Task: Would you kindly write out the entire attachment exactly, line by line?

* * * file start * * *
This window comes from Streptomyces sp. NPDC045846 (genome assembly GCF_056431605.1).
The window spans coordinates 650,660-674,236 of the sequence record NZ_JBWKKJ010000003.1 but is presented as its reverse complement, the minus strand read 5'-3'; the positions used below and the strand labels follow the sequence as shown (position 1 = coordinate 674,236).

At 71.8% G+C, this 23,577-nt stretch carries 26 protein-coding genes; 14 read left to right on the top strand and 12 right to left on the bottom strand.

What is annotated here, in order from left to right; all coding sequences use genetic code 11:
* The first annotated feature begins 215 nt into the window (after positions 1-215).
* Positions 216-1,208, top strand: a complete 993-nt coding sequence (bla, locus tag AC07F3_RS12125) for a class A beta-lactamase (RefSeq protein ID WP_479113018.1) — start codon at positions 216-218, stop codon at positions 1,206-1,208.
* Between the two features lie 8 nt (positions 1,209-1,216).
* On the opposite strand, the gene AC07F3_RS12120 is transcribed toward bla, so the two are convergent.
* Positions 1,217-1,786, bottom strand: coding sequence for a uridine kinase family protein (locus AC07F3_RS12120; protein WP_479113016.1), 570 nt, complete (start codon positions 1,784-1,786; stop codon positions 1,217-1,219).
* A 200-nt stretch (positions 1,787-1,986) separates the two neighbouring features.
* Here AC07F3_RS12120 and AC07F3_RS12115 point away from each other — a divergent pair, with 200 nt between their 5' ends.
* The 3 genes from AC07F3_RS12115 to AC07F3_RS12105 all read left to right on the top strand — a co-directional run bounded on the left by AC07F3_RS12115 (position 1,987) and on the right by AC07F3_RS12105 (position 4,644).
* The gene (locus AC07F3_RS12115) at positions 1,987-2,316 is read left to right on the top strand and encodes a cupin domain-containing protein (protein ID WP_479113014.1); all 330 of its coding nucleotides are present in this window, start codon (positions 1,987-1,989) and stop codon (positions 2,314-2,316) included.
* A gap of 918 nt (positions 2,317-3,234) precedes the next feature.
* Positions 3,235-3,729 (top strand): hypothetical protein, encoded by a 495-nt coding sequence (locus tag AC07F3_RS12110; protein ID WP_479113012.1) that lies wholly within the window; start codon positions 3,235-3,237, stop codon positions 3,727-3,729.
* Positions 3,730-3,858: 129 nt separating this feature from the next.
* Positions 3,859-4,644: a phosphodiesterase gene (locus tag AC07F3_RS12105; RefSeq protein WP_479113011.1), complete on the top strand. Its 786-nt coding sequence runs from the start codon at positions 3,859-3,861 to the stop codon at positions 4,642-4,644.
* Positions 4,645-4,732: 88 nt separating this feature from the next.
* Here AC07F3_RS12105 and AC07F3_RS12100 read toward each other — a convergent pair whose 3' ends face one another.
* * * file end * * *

This window comes from Streptomyces sp. NPDC045846 (genome assembly GCF_056431605.1).
The window spans coordinates 650,660-674,236 of the sequence record NZ_JBWKKJ010000003.1 but is presented as its reverse complement, the minus strand read 5'-3'; the positions used below and the strand labels follow the sequence as shown (position 1 = coordinate 674,236).

At 71.8% G+C, this 23,577-nt stretch carries 26 protein-coding genes; 14 read left to right on the top strand and 12 right to left on the bottom strand.

What is annotated here, in order from left to right; all coding sequences use genetic code 11:
* The first annotated feature begins 215 nt into the window (after positions 1-215).
* Positions 216-1,208, top strand: a complete 993-nt coding sequence (bla, locus tag AC07F3_RS12125) for a class A beta-lactamase (RefSeq protein ID WP_479113018.1) — start codon at positions 216-218, stop codon at positions 1,206-1,208.
* Between the two features lie 8 nt (positions 1,209-1,216).
* On the opposite strand, the gene AC07F3_RS12120 is transcribed toward bla, so the two are convergent.
* Positions 1,217-1,786, bottom strand: coding sequence for a uridine kinase family protein (locus AC07F3_RS12120; protein WP_479113016.1), 570 nt, complete (start codon positions 1,784-1,786; stop codon positions 1,217-1,219).
* A 200-nt stretch (positions 1,787-1,986) separates the two neighbouring features.
* Here AC07F3_RS12120 and AC07F3_RS12115 point away from each other — a divergent pair, with 200 nt between their 5' ends.
* The 3 genes from AC07F3_RS12115 to AC07F3_RS12105 all read left to right on the top strand — a co-directional run bounded on the left by AC07F3_RS12115 (position 1,987) and on the right by AC07F3_RS12105 (position 4,644).
* The gene (locus AC07F3_RS12115) at positions 1,987-2,316 is read left to right on the top strand and encodes a cupin domain-containing protein (protein ID WP_479113014.1); all 330 of its coding nucleotides are present in this window, start codon (positions 1,987-1,989) and stop codon (positions 2,314-2,316) included.
* A gap of 918 nt (positions 2,317-3,234) precedes the next feature.
* Positions 3,235-3,729 (top strand): hypothetical protein, encoded by a 495-nt coding sequence (locus tag AC07F3_RS12110; protein ID WP_479113012.1) that lies wholly within the window; start codon positions 3,235-3,237, stop codon positions 3,727-3,729.
* Positions 3,730-3,858: 129 nt separating this feature from the next.
* Positions 3,859-4,644: a phosphodiesterase gene (locus tag AC07F3_RS12105; RefSeq protein WP_479113011.1), complete on the top strand. Its 786-nt coding sequence runs from the start codon at positions 3,859-3,861 to the stop codon at positions 4,642-4,644.
* Positions 4,645-4,732: 88 nt separating this feature from the next.
* Here AC07F3_RS12105 and AC07F3_RS12100 read toward each other — a convergent pair whose 3' ends face one another.